Fallout 4 VR’s length is its biggest selling point. Wandering the open-world, post-apocalyptic Commonwealth of Massachusetts, the amount of content accessible to the player is astounding. The original Fallout 4 has been brought to VR in its entirety, with nothing cut from its massive content value. In addition to a sizable main quest, the player can join any of four factions, each with their own lengthy storylines. Throughout a huge map, there are also hundreds of side quests to be stumbled upon, many of which individually offer a complete adventure. Most players spend 50-100 hours in Fallout 4 before completing the main quests, then spending hundreds more completing side quests and exploring. This depth of content is unsurprising for a Bethesda game, but groundbreaking for a VR title. With the exception of MMOs such as Elite Dangerous, there are few- if any- VR games that provide such a lengthy experience. At the time of writing this review, I’ve played Fallout 4 VR for 30 hours, which is only a fraction of the time I intend to keep playing.
Unfortunately, a game this immense ported into VR doesn’t go without its issues. While the game’s graphics are overall very attractive, the use of VR made Fallout 4 buggier than ever. The game’s performance is inconsistent, regardless of your PC’s hardware. The frame rate is smooth at times, and unplayable at others. The game also has extreme reprojection issues- turning your head too fast can cause the whole world to tear up and stutter. Many glitchy textures also flash like strobe lights, or are covered in reflective surfaces. In VR, these issues sometimes gave me extreme headaches. This is a particularly inconvenient issue for a game like Fallout 4, which requires long and focused play-sessions. The game’s user interface is decent, but cumbersome. Navigating the pip-boy and construction menus is confusing, over-relying on the trackpad. The game lacks rendered hand models in favor of the standard Vive controllers, and while this is a minor issue, it removes a lot of immersion when holstering your weapons. It’s also incredibly easy to clip through walls, which is an issue since valuable loot is often hidden behind locked doors.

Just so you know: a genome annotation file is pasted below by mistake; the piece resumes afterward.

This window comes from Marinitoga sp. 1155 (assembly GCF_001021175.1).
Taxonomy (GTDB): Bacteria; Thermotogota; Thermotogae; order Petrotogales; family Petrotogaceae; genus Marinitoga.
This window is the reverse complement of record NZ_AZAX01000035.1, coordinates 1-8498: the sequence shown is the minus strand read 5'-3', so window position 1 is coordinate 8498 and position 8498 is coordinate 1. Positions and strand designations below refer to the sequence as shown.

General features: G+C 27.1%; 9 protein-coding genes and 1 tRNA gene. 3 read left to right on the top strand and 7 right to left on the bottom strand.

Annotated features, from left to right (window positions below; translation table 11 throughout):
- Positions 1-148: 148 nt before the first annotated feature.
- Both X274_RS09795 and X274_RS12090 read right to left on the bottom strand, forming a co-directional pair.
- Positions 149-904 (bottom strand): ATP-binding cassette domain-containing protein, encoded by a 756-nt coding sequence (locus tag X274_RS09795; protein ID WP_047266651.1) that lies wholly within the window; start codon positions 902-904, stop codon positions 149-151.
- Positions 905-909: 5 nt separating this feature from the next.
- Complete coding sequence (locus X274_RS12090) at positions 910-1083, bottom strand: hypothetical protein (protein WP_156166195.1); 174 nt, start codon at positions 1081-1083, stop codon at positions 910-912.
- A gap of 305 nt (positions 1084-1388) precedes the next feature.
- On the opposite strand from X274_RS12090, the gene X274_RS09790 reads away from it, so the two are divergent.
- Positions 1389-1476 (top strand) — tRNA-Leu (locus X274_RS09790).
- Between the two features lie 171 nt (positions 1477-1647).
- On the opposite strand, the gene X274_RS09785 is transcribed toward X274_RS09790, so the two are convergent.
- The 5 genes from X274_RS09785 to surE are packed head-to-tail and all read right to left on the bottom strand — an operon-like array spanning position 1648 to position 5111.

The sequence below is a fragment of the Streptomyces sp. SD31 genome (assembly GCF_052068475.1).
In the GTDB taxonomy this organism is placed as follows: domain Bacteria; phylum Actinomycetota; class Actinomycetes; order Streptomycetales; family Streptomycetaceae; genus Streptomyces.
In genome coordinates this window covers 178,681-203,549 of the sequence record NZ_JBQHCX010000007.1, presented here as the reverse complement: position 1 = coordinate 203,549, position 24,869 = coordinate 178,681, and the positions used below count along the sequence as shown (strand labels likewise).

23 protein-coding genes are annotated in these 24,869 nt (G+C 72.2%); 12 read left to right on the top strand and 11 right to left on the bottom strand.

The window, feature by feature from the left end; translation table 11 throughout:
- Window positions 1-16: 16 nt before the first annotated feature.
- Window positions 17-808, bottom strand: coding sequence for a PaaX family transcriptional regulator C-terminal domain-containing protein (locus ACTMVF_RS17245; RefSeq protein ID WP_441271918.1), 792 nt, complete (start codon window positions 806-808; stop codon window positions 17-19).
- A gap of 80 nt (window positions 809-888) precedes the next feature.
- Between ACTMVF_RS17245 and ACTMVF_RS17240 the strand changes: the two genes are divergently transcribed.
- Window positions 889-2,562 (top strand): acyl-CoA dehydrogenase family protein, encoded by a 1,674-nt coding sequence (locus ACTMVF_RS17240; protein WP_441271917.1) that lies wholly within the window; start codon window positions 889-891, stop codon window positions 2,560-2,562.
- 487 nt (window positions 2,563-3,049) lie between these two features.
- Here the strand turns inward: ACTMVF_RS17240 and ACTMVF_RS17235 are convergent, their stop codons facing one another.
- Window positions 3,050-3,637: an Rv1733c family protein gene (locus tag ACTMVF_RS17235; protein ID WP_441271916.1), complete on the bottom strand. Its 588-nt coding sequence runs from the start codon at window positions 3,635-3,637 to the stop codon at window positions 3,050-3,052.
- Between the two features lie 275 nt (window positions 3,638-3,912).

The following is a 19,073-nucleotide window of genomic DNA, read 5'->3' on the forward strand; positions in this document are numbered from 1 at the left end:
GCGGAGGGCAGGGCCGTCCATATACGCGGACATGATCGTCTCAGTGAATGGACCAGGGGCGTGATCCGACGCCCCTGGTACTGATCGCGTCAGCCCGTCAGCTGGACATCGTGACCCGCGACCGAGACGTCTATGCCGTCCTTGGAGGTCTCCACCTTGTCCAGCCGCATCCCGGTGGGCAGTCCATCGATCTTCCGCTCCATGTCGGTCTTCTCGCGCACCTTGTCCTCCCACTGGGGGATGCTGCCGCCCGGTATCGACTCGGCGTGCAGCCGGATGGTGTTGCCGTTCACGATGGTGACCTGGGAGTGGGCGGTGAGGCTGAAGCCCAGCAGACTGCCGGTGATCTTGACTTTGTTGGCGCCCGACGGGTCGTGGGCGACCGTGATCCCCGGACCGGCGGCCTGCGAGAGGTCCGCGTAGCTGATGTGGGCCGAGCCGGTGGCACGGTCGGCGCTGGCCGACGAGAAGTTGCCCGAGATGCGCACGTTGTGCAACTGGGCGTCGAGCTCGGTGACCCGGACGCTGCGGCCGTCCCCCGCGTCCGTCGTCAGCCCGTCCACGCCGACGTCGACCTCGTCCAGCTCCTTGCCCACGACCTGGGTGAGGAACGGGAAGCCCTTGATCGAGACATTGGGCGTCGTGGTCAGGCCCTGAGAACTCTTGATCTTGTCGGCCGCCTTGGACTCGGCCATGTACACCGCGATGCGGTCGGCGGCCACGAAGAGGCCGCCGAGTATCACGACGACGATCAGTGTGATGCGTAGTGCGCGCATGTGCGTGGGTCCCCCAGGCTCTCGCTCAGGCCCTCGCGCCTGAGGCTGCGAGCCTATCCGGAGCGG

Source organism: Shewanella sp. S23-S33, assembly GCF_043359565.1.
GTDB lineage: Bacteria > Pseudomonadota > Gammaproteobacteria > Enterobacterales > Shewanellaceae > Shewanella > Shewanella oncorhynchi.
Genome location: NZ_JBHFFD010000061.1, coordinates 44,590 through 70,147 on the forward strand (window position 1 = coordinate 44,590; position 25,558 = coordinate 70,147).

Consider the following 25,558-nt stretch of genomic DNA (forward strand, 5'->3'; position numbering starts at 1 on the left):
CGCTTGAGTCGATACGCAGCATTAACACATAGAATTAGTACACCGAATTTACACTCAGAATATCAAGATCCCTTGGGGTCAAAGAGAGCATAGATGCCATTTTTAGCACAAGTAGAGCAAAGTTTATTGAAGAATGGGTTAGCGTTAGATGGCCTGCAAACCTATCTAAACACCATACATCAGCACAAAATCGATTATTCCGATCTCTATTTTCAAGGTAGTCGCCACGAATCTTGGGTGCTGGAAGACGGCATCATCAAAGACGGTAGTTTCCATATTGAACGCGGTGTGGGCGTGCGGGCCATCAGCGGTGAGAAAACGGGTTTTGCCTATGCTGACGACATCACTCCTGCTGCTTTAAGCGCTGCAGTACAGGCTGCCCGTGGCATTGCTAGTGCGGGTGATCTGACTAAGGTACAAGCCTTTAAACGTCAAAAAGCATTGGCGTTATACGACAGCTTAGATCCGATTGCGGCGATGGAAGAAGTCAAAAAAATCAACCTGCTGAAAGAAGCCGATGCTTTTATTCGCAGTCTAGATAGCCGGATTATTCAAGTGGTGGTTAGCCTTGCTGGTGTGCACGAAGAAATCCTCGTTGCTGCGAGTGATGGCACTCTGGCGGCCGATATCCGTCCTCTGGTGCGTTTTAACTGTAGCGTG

What would I pay for it? Fallout 4 VR is an incredible game that I will undoubtedly be spending dozens- if not hundreds- more hours playing. It’s incredibly glitchy, however, with an interface that can be uncomfortable or even unplayable at times. While this game’s VR mechanics are fun and unique, they may not be significant enough to justify a $60 price-tag separate from the original game. I’d pay full price for Fallout 4 VR due to its impressive content value, but fans who already experienced the original in its entirety might want to wait for a sale.
Bethesda Softworks provided The VR Grid with a review code for this game and, regardless of this review, we thank them for that!